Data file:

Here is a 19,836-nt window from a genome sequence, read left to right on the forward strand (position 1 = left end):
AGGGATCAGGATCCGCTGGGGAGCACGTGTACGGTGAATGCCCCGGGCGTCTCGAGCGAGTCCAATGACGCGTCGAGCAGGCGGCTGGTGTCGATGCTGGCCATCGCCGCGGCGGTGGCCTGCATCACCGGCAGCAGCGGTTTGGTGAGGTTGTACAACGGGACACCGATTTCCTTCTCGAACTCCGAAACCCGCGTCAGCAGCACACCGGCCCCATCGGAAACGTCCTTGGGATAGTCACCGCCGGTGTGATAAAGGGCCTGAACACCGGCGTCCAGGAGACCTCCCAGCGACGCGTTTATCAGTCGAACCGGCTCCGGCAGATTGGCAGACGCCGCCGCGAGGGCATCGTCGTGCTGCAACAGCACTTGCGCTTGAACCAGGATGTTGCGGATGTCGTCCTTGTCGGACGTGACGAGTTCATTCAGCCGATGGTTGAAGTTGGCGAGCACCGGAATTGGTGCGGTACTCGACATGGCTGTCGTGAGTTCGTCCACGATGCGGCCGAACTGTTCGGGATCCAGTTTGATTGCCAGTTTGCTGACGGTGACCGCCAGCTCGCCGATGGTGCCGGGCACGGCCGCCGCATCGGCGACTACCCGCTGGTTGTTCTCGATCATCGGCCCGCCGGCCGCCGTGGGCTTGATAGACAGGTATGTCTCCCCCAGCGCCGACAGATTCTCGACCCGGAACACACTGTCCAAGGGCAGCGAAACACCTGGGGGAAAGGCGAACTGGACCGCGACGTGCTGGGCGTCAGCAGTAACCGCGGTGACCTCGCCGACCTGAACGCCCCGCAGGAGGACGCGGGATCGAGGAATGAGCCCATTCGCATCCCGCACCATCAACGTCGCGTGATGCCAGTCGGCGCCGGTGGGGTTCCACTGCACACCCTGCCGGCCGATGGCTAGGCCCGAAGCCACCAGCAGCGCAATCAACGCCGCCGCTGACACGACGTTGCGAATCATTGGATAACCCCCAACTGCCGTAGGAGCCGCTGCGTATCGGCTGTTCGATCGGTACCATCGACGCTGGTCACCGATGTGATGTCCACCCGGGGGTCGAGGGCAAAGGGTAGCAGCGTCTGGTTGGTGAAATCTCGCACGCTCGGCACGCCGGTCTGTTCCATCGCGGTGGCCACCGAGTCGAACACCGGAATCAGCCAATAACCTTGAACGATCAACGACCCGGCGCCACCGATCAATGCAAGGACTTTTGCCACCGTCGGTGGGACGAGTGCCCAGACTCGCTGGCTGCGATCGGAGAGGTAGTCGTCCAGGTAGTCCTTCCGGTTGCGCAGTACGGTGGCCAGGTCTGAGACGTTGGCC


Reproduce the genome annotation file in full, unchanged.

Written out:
Here is a 19,836-nt window from a genome sequence, read left to right on the forward strand (position 1 = left end):
AGGGATCAGGATCCGCTGGGGAGCACGTGTACGGTGAATGCCCCGGGCGTCTCGAGCGAGTCCAATGACGCGTCGAGCAGGCGGCTGGTGTCGATGCTGGCCATCGCCGCGGCGGTGGCCTGCATCACCGGCAGCAGCGGTTTGGTGAGGTTGTACAACGGGACACCGATTTCCTTCTCGAACTCCGAAACCCGCGTCAGCAGCACACCGGCCCCATCGGAAACGTCCTTGGGATAGTCACCGCCGGTGTGATAAAGGGCCTGAACACCGGCGTCCAGGAGACCTCCCAGCGACGCGTTTATCAGTCGAACCGGCTCCGGCAGATTGGCAGACGCCGCCGCGAGGGCATCGTCGTGCTGCAACAGCACTTGCGCTTGAACCAGGATGTTGCGGATGTCGTCCTTGTCGGACGTGACGAGTTCATTCAGCCGATGGTTGAAGTTGGCGAGCACCGGAATTGGTGCGGTACTCGACATGGCTGTCGTGAGTTCGTCCACGATGCGGCCGAACTGTTCGGGATCCAGTTTGATTGCCAGTTTGCTGACGGTGACCGCCAGCTCGCCGATGGTGCCGGGCACGGCCGCCGCATCGGCGACTACCCGCTGGTTGTTCTCGATCATCGGCCCGCCGGCCGCCGTGGGCTTGATAGACAGGTATGTCTCCCCCAGCGCCGACAGATTCTCGACCCGGAACACACTGTCCAAGGGCAGCGAAACACCTGGGGGAAAGGCGAACTGGACCGCGACGTGCTGGGCGTCAGCAGTAACCGCGGTGACCTCGCCGACCTGAACGCCCCGCAGGAGGACGCGGGATCGAGGAATGAGCCCATTCGCATCCCGCACCATCAACGTCGCGTGATGCCAGTCGGCGCCGGTGGGGTTCCACTGCACACCCTGCCGGCCGATGGCTAGGCCCGAAGCCACCAGCAGCGCAATCAACGCCGCCGCTGACACGACGTTGCGAATCATTGGATAACCCCCAACTGCCGTAGGAGCCGCTGCGTATCGGCTGTTCGATCGGTACCATCGACGCTGGTCACCGATGTGATGTCCACCCGGGGGTCGAGGGCAAAGGGTAGCAGCGTCTGGTTGGTGAAATCTCGCACGCTCGGCACGCCGGTCTGTTCCATCGCGGTGGCCACCGAGTCGAACACCGGAATCAGCCAATAACCTTGAACGATCAACGACCCGGCGCCACCGATCAATGCAAGGACTTTTGCCACCGTCGGTGGGACGAGTGCCCAGACTCGCTGGCTGCGATCGGAGAGGTAGTCGTCCAGGTAGTCCTTCCGGTTGCGCAGTACGGTGGCCAGGTCTGAGACGTTGGCC